Major Foreign Policy Goals and Strategies
Imperial Germany's foreign policy, from Otto von Bismarck's founding of the empire in 1871 until the empire's collapse at the end of World War I, was influenced by the country's exposed geographical situation, Germany's Mittellage
, as well as by domestic difficulties. Looking abroad, German policy makers were often obsessed with the threat of encirclement (Einkreisung
) by hostile neighbor states. Thus, after 1871 German foreign policy objectives centered on two principal tasks: to keep France, Germany's historical rival and enemy, isolated; and to balance the other major powers of the day in order to ensure that no si
ngle power would be able to exert pressure or militarily confront the newly united German state.
"Modern Germany was born encircled," writes David P. Calleo, a noted foreign affairs specialist. Indeed, German leaders of the late nineteenth and early twentieth centuries were often concerned with their country's vulnerability. They were preoccupied
with national frontiers and responded to this preoccupation with a heavy emphasis on military power. Yet the international policy, or Weltpolitik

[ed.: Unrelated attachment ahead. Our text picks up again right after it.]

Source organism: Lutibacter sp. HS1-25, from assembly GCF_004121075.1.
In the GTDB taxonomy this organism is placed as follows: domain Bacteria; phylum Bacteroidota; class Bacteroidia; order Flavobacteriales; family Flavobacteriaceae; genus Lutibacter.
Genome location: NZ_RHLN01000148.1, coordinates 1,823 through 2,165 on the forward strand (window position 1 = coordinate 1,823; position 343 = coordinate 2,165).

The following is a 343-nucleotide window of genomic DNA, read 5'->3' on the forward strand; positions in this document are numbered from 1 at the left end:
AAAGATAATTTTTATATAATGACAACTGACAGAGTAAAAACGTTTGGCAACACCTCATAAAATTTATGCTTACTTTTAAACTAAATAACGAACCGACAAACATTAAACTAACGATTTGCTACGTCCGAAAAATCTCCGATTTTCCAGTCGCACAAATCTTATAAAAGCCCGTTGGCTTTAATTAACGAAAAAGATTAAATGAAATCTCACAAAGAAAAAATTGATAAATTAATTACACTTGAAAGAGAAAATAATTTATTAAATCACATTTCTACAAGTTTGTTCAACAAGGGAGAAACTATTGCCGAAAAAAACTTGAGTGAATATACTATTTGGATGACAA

, of Bismarck (1862-90) and Kaiser Wilhelm II (r. 1888-1918) differed little from that of other major European powers of the day, such as Britain or France. But Germany would come to fight and lose two world wars in the first half of the twentieth century
. And the disastrous consequences of German militarism and the barbaric actions of Nazi Germany, in particular, had a profound impact on the development of West Germany's foreign policy between 1949 and 1989.
At first glance, the situation facing united Germany in the 1990s resembles the situation faced by imperial Germany, insofar as Germany has reclaimed a Mittellage
and has returned geographically to the heart of the continent (surrounded by nine immediate neighbors). Yet the parallel ends there. Peaceful relations exist between Germany and bordering states. Like Germany, the country's neighbors are democratic. Rela
tions between Germany and these neighbors are characterized not by confrontation but by economic cooperation and interdependence. In the first years following unification, there was no dispute about continued German membership in NATO. And Germany remains
a faithful member of the EU--even as German policy makers have begun to reexamine their country's foreign policy and to search for a new hierarchy of German interests in Europe.
Data as of August 1995